EJ: I have done so much training it is actually hard to remember ahah! I have done a lot of “new students” classes, in front of the camera classes, what to expect in an audition classes, how to be what the casting directors want, the basic fundamentals of acting. I am now enrolled in master and advanced classes with David Rotenberg, which I am finding very eye opening and a fantastic learning experience. I learn something new from each coach I go to. My brain is just filled with acting tips! I still don’t think I have enough training yet because there is always room for improvement, but I truly am loving every minute of it.
Why is acting your passion and chosen profession?
EJ: Although some may find it an odd and rarely successful career path, I find that acting and performing brings me true and genuine happiness. It blows my mind every day that I am doing what I love for a living. I love the freedom of expression that acting gives me. I love that I can play so many different people and characters. I really find it a blessing to have found my passion at such a young age. I love learning more about myself everyday through my craft and I also love that it gives me the opportunity to meet new and exciting people. I love that one character can be a drunken mess, but the next one can be an innocent little girl that has lost her way. I absolutely love that sometimes the projects I work on involve travelling. Being an actress has combined everything I love into one perfect little craft. I can’t really explain completely why acting is my passion, but I can assure you that it fills my heart and soul with joy and that’s more than enough for me.
Over the years award-winning screenwriter and producer Mark Satterthwaite has brought laugh out loud comedy to some of Canada’s most beloved television programs.
Satterthwaite is a master wielder of jokes who has doted his ingenious writing upon an array of TV shows ranging from live-action and animated series to awards programs and talk shows.
In 2006 Satterthwaite wrote and produced the highly popular single camera sketch comedy series The Morgan Waters Show. The critically acclaimed series, which aired on CBC and garnered a Gemini Award in 2006, starred Morgan Waters (The Amazing Gayl Pile, Cock’d and Gunns) and featured celebrity guests including stand-up comedian Gilson Lubin, Tyler Kite (Republic of Doyle, Instant Star), actress and musician Alexz Johnson (So Weird, Final Destination 3), Canadian television personality Ed the Sock and many other pop culture icons.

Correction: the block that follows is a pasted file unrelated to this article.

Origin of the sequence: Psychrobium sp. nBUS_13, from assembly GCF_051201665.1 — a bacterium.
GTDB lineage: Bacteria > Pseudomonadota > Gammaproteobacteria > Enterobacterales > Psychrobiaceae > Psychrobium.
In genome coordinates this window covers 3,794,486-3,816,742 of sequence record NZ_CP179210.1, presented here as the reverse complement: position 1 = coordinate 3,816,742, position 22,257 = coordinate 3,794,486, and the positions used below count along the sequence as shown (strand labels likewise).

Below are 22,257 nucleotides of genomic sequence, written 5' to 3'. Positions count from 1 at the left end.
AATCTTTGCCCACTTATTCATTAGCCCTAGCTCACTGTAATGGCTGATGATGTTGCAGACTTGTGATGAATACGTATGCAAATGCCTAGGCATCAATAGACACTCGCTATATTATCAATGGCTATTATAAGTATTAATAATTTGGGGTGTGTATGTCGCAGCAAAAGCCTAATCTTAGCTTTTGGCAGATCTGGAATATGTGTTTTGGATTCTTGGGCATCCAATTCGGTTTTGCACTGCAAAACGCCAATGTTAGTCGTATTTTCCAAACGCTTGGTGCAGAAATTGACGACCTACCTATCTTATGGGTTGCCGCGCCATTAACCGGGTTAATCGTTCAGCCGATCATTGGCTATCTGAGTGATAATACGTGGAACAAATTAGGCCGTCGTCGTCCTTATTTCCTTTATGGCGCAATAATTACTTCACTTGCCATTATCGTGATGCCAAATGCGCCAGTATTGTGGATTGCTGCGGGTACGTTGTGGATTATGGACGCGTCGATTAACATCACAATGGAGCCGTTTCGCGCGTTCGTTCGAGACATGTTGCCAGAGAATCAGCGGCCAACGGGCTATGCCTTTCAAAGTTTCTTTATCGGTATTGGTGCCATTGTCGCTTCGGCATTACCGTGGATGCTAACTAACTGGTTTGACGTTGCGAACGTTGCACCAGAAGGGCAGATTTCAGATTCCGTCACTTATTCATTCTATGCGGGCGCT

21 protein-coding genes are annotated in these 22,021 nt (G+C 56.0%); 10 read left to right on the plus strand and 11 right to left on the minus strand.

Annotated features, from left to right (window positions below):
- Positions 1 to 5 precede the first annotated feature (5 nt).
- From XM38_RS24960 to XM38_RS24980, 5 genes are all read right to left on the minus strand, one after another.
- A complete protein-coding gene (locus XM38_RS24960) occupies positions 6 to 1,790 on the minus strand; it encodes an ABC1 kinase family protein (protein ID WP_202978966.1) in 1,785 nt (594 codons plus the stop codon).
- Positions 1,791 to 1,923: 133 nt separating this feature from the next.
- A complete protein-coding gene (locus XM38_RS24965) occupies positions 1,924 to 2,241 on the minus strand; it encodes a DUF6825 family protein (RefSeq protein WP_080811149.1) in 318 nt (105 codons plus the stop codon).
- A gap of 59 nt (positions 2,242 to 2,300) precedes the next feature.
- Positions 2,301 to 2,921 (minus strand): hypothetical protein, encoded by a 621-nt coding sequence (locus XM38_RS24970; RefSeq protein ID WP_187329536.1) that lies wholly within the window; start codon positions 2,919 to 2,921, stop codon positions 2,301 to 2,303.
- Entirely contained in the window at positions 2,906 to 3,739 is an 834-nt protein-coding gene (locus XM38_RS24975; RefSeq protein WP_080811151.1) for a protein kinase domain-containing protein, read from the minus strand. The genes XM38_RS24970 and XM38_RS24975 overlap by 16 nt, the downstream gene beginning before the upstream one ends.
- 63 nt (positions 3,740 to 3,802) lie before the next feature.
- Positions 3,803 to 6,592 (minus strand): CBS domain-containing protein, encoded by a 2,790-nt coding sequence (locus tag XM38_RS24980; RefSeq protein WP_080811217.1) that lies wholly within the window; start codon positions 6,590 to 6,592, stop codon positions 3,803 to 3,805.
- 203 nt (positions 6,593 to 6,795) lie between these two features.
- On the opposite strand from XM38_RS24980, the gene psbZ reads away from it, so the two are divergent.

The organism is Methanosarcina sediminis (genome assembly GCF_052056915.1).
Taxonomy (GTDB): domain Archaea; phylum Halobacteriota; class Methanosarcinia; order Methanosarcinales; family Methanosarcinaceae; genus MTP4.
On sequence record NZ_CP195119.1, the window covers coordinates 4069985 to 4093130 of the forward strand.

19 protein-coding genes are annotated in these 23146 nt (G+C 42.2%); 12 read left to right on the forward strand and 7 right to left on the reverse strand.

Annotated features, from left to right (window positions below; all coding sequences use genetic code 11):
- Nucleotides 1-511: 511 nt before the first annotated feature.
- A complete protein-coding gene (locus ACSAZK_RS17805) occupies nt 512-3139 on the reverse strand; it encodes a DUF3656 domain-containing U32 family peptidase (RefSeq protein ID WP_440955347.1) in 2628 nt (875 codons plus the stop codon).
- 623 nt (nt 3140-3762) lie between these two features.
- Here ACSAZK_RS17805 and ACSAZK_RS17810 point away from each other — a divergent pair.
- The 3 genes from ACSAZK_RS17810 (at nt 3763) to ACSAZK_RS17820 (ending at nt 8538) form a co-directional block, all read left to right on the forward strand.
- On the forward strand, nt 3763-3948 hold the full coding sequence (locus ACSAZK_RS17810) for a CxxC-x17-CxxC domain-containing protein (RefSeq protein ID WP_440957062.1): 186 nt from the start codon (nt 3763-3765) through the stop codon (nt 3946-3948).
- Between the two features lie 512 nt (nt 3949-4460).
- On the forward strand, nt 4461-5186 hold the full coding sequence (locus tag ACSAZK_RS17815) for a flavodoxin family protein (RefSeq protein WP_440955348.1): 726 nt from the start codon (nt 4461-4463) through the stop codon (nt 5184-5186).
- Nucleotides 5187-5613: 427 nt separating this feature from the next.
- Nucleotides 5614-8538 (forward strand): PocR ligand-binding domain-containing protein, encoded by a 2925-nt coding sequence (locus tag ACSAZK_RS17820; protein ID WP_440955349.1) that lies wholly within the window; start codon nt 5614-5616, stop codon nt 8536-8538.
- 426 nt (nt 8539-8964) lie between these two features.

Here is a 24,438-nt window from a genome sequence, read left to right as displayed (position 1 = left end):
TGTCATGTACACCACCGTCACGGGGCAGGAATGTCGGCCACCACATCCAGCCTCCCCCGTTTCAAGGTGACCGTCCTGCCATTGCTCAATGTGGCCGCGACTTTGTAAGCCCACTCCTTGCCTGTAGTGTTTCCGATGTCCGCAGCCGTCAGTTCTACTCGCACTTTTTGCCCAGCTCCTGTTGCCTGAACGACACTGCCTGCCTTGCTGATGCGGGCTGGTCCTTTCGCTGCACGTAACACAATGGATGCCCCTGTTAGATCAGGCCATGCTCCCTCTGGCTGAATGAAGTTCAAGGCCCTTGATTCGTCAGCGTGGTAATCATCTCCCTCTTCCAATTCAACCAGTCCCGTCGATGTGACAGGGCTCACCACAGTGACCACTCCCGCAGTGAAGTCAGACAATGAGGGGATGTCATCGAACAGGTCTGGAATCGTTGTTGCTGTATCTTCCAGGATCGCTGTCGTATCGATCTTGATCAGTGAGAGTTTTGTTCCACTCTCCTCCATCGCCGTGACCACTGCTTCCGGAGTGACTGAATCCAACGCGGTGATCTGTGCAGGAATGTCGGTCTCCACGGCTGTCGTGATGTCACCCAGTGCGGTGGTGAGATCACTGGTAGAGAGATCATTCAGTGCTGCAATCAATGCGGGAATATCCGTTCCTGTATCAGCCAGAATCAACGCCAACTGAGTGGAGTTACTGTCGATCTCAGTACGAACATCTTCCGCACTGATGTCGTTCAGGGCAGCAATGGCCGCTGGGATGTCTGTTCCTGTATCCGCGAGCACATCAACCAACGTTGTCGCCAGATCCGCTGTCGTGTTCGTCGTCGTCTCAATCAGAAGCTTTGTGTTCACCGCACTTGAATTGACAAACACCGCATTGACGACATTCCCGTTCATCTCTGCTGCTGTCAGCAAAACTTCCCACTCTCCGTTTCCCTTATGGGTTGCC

Satterthwaite, who has written several other hit television programs including the animated series Almost Naked Animals, Grojband and The Dating Guy, as well as episodes for MTV Live, CBC’s one-hour special Canada’s Smartest Person, and the second season of the game show Bet Your Ass, has a talent for sniffing out jokes that will stick with whatever audience he is writing for. As the writer, director and producer of the episode “My Brother, My Record” for the series Canadian Comedy Shorts, Satterthwaite’s work earned the award for Best Mocumentary at The World of Comedy Short Film Festival.
While his innovative writing has helped garner countless programs a long list of prestigious awards over the years, he has also written the scripts for some of Canada’s most beloved awards programs.
In 2007 he co-wrote and directed the Gemini Awards, which were televised on CBC and hosted by George Stroumboulopoulos (The Hour, Battle of the Blades, Chelsea Lately, Bystander Revolution). A successful awards program relies on strong comedy moments in order to keep audiences engaged while the hosts announce the awards for each category, and Satterthwaite’s unparalleled writing for the 2007 Gemini Awards kept fans buzzing long after the awards ceremony was over.
To find out more about this exceedingly talented screenwriter’s career and what’s next on the horizon for him, make sure to check out our interview below!
Where are you from and what was it like growing up there?
MS: I was born and raised in downtown Toronto, Canada. I loved growing up there cause it always felt like a *small* big city. Toronto’s super walk-able and is broken up into amazing neighborhoods, so I feel like I spent my youth on tree-covered streets with friends. Pretty good.
How have your early experiences influenced some of the work you create today?
MS: My parents used to take my sister and I to see plays when we were kids. A lot of sleuth-style, whodunit plays, and it was so much fun. I would always figure them out at the act break. Not sure what it means, but that gave me a weird confidence when I was a kid… That I could solve these scripted mysteries.
Growing up in Canada we didn’t have much of a star system so it never occurred to me that I could end up writing television for a living. It just didn’t seem plausible. When I got my first writing gig at 22, I was floored. I really couldn’t believe it.
When and how did you get into the industry as a screenwriter?
MS: Canada’s answer to MTV, a station called MuchMusic, held a yearly competition where one lucky Canuck got to work at Much for a summer, with a free apartment, a new car and $10,000. All you had to do was submit a creative video to show why you deserved it. Long story short, I wrote a short and got second place in the national competition. The next year, I wrote and animated a 3-minute short and got second place again. It was heartbreaking. But the creative director at Much, David Johnson, loved my video and hired me on as a freelancer. I owe my career to David!